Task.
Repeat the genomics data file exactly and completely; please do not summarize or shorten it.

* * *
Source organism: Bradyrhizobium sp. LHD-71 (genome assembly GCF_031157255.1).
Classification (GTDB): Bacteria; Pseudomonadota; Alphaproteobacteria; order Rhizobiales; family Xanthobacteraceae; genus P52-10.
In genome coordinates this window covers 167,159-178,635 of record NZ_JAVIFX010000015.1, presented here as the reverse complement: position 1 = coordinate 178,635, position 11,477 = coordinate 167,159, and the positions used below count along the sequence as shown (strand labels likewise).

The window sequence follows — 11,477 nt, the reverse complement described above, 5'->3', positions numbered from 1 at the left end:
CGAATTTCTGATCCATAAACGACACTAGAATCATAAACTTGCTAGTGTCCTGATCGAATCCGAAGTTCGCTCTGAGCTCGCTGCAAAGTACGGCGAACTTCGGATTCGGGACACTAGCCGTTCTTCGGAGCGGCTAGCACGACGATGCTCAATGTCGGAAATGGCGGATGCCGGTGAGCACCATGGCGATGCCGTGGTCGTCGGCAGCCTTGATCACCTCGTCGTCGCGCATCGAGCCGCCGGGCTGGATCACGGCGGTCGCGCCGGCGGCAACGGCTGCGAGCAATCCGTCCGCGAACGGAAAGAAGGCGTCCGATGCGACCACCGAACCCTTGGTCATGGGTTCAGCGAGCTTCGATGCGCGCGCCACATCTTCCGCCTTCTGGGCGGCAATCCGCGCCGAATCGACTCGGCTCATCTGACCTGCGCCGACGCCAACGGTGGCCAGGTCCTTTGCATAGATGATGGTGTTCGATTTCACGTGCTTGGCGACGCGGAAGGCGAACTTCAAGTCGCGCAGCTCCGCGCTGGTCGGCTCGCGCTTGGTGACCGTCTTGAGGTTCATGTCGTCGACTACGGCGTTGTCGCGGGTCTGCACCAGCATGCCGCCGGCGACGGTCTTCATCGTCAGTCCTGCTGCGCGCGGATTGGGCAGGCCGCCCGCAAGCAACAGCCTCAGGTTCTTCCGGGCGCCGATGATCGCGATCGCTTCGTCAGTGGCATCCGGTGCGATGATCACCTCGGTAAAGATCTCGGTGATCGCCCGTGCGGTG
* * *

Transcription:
Source organism: Bradyrhizobium sp. LHD-71 (genome assembly GCF_031157255.1).
Classification (GTDB): Bacteria; Pseudomonadota; Alphaproteobacteria; order Rhizobiales; family Xanthobacteraceae; genus P52-10.
In genome coordinates this window covers 167,159-178,635 of record NZ_JAVIFX010000015.1, presented here as the reverse complement: position 1 = coordinate 178,635, position 11,477 = coordinate 167,159, and the positions used below count along the sequence as shown (strand labels likewise).

The window sequence follows — 11,477 nt, the reverse complement described above, 5'->3', positions numbered from 1 at the left end:
CGAATTTCTGATCCATAAACGACACTAGAATCATAAACTTGCTAGTGTCCTGATCGAATCCGAAGTTCGCTCTGAGCTCGCTGCAAAGTACGGCGAACTTCGGATTCGGGACACTAGCCGTTCTTCGGAGCGGCTAGCACGACGATGCTCAATGTCGGAAATGGCGGATGCCGGTGAGCACCATGGCGATGCCGTGGTCGTCGGCAGCCTTGATCACCTCGTCGTCGCGCATCGAGCCGCCGGGCTGGATCACGGCGGTCGCGCCGGCGGCAACGGCTGCGAGCAATCCGTCCGCGAACGGAAAGAAGGCGTCCGATGCGACCACCGAACCCTTGGTCATGGGTTCAGCGAGCTTCGATGCGCGCGCCACATCTTCCGCCTTCTGGGCGGCAATCCGCGCCGAATCGACTCGGCTCATCTGACCTGCGCCGACGCCAACGGTGGCCAGGTCCTTTGCATAGATGATGGTGTTCGATTTCACGTGCTTGGCGACGCGGAAGGCGAACTTCAAGTCGCGCAGCTCCGCGCTGGTCGGCTCGCGCTTGGTGACCGTCTTGAGGTTCATGTCGTCGACTACGGCGTTGTCGCGGGTCTGCACCAGCATGCCGCCGGCGACGGTCTTCATCGTCAGTCCTGCTGCGCGCGGATTGGGCAGGCCGCCCGCAAGCAACAGCCTCAGGTTCTTCCGGGCGCCGATGATCGCGATCGCTTCGTCAGTGGCATCCGGTGCGATGATCACCTCGGTAAAGATCTCGGTGATCGCCCGTGCGGTG